At the center of much of the current corruption probe is a foul-mouthed lobbyist named Milton "Rusty" Cranford. In an outstanding piece of writing for the Arkansas Nonprofit News Network, David Ramsey described Cranford this way: "He was a smoky-voiced hustler, a country rogue in a rumpled suit. He was as persistent and tenacious as a pawnshop broker closing a sale. He worked hard, and he was always working--always working you--whether you knew it or not. . . . Cranford had endless schemes, a finger in every money pie he could find. . . . Cranford was short, loud and crude. Crusty Rusty, sneered his enemies. He was a good ol' boy, not a blueblood. He smoked pack after pack of cigarettes and spoke in a froggy croak from the back of his throat, like a hillbilly pirate, sparking impressions at the Capitol. In court, Cranford's own defense attorney described him as 'an unapologetic and avid gambler.'"

Legislators who should have known better fell under his spell. Greed knows no gender, racial or party boundaries. If I ever met Cranford, I don't remember it. I left the governor's office in late 2005, and he was just a bit player in those days. According to Ramsey, his lobbying business only brought in $13,000 in 2002 and $30,000 in 2003. He filed for bankruptcy in 2004 and 2005.

While I never knew Cranford, I knew those like him--the obnoxious lobbyists in cheap suits who filled the halls of our beautiful state Capitol during legislative sessions. There was nothing sadder than seeing former legislators hanging outside committee rooms while pretending to talk on cell phones, trying to appear busy. They were unable to give it up even though they were no longer in office.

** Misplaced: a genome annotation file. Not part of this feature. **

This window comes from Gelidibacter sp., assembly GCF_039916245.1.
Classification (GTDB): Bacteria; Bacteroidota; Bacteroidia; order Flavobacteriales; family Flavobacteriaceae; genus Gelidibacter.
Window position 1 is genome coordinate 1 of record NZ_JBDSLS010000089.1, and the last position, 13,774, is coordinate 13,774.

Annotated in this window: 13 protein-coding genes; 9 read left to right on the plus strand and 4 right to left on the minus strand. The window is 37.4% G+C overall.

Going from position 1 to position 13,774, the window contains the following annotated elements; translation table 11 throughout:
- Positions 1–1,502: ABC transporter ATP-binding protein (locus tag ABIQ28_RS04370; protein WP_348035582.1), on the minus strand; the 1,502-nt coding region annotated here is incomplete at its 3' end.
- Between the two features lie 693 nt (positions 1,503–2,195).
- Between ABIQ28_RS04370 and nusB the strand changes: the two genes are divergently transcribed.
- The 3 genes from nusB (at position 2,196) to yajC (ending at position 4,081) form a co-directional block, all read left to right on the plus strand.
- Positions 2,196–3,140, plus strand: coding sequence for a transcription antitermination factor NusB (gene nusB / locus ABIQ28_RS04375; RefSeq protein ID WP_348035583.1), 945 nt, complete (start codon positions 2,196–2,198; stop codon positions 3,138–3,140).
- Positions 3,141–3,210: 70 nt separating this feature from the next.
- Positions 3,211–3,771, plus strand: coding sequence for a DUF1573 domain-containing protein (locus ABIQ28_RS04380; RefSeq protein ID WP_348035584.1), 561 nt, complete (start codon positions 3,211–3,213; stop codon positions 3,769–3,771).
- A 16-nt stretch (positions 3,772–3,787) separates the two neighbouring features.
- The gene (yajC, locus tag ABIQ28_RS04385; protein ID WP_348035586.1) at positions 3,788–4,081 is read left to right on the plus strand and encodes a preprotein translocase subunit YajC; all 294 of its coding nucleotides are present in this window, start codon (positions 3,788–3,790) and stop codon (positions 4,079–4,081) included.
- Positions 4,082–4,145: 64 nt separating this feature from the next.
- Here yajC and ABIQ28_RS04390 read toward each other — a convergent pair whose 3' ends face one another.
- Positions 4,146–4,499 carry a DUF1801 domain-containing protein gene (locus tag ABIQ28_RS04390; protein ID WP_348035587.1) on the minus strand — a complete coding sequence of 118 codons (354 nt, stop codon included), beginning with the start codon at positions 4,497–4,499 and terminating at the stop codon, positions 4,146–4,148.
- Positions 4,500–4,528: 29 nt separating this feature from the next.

We headed down the wrong path as a state when voters started electing lawmakers for whom the tiny legislative salary represented the bulk of their income. While the Legislature has always had its share of idiots and scoundrels, there was a day when the majority of members had real jobs back home. They were lawyers, they owned small businesses, they ran insurance agencies, etc. They came to Little Rock, did their job and then went home to their families.

Want to know why we have so many useless interim committee hearings? Money-hungry legislators need the per diems. How many times have I watched them come into the room in casual clothes, sign the book so they can get their money, and leave? The answer: Too many to count. The games continue after dark as they show up in restaurants with lobbyists, flouting ethics laws while foolishly expecting me to believe they're splitting the ticket.

Granted, there are still good men and women in the Arkansas Legislature. I count some of them among my friends. But in addition to those who committed crimes, there were those who knew bad things were going on and remained silent. In my mind, they also are guilty.

Ultimately, this comes back to the voters. We must do a better job selecting the 135 men and women who serve in the Legislature. I hope we start this November. As far as the current criminal investigations, let the chips fall where they may. Let justice prevail.

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Rex Nelson is a senior editor at the Arkansas Democrat-Gazette.

Editorial on 09/09/2018

Print Headline: State Capitol criminals